In 1894, Addams gave a speech to the Chicago Woman's Club and the Twentieth Century Club about the Pullman strike. The speech was not published until 18 years later, in the November 1912 Survey. In it, she draws comparisons between the key players in the strike, particularly George Pullman, and Shakespeare's dysfunctional royal family.
Post informs Addams that the newspaper coverage of the Women's Trade Union League's decision to move their meetings from Bowen Hall at Hull-House to the Chicago Federation of Labor Hall was inaccurate and designed to cause hard feelings.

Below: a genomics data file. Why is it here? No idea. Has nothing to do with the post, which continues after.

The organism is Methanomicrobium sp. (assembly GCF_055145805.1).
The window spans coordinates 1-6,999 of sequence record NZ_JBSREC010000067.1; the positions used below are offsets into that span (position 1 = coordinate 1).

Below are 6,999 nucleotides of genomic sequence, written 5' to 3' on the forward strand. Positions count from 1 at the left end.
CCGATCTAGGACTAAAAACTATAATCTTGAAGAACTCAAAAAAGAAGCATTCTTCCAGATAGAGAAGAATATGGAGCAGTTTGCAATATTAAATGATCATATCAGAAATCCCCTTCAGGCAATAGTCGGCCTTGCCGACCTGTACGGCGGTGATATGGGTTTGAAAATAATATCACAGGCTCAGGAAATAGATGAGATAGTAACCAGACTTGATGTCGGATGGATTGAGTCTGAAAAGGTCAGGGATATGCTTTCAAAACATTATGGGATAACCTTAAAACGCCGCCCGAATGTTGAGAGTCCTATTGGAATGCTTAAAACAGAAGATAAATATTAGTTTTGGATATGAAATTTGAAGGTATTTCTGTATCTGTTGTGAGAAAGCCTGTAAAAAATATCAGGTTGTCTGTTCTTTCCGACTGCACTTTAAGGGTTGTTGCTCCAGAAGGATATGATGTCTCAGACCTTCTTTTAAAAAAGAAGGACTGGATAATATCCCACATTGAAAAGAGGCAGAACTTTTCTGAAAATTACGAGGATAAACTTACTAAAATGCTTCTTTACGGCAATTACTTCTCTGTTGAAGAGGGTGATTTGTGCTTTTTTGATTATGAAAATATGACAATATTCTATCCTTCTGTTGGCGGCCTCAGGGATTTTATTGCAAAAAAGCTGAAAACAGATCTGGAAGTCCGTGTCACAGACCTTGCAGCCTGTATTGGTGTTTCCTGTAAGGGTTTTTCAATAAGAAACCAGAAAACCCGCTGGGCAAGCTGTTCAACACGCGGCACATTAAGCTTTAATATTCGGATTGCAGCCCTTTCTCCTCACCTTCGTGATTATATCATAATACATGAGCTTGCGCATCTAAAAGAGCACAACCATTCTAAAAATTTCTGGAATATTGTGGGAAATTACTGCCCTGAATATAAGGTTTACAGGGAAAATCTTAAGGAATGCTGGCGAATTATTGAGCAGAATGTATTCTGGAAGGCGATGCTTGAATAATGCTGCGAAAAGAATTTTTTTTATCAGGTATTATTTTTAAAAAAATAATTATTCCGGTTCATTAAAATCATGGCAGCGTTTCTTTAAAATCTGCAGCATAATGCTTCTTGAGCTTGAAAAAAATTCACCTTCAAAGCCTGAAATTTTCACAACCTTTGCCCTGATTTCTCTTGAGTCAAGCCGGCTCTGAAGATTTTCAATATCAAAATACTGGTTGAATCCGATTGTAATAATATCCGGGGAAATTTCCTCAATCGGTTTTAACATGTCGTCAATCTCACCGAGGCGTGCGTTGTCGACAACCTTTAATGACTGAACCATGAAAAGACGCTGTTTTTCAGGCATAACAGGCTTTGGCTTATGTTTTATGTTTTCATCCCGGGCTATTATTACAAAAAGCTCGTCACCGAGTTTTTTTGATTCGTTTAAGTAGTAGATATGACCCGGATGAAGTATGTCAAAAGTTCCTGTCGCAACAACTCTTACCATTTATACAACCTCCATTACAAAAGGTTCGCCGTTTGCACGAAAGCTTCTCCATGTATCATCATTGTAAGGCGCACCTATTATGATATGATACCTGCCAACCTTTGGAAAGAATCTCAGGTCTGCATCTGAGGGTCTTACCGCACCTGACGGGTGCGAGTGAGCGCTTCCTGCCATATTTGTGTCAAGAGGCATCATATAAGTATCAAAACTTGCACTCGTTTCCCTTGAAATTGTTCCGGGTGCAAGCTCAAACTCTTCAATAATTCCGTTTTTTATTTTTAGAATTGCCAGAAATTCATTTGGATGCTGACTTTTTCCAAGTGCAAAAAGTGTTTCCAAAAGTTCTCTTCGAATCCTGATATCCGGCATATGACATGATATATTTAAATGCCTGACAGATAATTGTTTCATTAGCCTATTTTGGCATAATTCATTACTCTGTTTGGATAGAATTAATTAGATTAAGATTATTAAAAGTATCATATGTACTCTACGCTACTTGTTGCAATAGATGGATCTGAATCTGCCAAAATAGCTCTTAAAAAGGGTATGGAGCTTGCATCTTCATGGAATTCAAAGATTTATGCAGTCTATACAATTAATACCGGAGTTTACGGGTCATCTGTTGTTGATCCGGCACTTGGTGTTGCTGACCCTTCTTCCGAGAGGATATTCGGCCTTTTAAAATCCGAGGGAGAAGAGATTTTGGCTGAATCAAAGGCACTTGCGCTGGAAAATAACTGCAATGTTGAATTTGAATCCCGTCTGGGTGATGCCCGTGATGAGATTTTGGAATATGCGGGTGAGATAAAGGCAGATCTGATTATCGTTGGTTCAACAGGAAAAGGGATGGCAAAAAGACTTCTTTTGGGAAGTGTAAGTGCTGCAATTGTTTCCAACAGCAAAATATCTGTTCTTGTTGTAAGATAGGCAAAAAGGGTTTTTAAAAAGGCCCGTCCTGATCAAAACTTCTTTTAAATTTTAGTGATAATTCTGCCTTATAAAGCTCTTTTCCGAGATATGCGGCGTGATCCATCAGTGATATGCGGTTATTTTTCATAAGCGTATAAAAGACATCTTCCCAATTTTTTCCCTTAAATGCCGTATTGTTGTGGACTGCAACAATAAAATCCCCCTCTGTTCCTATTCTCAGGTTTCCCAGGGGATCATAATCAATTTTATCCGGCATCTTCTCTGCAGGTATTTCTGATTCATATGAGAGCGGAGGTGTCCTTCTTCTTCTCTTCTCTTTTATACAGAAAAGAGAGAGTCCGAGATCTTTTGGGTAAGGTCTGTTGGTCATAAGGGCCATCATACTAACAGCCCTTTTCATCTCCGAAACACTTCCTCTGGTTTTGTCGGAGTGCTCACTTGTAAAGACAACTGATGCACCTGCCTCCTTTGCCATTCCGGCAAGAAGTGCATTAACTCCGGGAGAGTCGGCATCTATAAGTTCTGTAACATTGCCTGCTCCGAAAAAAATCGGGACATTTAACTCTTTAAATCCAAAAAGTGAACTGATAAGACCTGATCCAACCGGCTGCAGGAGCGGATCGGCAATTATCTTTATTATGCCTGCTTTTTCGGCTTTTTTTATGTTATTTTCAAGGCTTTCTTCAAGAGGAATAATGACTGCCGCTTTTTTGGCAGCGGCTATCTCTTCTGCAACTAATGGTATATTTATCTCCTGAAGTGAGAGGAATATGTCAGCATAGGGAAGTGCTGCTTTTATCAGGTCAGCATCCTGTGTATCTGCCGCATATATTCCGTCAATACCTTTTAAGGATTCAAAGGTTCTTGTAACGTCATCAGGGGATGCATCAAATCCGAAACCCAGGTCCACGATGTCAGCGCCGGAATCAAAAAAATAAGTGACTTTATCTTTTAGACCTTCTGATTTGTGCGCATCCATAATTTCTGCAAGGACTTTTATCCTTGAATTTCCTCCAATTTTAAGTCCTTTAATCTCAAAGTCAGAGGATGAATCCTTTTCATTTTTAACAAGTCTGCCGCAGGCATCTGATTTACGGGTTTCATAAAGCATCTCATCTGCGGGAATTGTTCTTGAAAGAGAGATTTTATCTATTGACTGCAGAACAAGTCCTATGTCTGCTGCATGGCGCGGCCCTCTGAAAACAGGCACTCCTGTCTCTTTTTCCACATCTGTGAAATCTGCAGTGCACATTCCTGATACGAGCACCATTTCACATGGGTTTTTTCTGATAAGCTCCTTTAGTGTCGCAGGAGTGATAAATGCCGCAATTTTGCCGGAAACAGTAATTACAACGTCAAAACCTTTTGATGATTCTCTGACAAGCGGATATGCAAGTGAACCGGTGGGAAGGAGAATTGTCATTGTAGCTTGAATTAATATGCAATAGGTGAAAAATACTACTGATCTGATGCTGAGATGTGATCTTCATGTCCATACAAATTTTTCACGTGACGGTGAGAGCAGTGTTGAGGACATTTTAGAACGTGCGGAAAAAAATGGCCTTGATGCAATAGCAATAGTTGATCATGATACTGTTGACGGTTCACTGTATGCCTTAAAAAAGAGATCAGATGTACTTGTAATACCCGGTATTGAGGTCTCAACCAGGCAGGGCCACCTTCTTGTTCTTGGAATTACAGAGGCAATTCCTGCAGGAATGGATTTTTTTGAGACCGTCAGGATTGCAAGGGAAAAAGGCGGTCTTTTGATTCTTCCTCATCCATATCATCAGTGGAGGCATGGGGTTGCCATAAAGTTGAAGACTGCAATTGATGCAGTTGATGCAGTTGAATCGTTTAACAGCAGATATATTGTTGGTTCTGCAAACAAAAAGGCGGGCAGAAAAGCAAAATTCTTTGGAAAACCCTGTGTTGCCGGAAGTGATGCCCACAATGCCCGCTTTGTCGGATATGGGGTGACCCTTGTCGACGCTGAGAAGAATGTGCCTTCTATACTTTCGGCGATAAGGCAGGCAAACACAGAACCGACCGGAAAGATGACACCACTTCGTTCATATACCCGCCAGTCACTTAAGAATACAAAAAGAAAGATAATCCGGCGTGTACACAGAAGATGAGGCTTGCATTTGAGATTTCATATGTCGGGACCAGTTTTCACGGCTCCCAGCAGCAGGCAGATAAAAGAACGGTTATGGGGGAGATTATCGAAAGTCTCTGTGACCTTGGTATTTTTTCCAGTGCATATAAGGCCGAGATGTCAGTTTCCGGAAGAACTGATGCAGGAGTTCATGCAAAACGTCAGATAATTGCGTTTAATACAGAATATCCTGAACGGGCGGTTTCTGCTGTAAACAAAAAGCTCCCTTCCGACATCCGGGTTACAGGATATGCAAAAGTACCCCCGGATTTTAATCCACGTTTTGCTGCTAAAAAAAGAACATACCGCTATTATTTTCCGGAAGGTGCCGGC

Addams writes Bok that since her article was published in the Ladies' Home Journal, she has received complaints from labor friends about conditions at the Curtis Publishing Company, which publishes the magazine.
Addams' comments to striking girls about working conditions and labor organization. The strike, against the International Harvester Company, Deering Division, resulting in the shut down of the plant, putting 6,000 out of work. This is a portion of a longer article on the strike.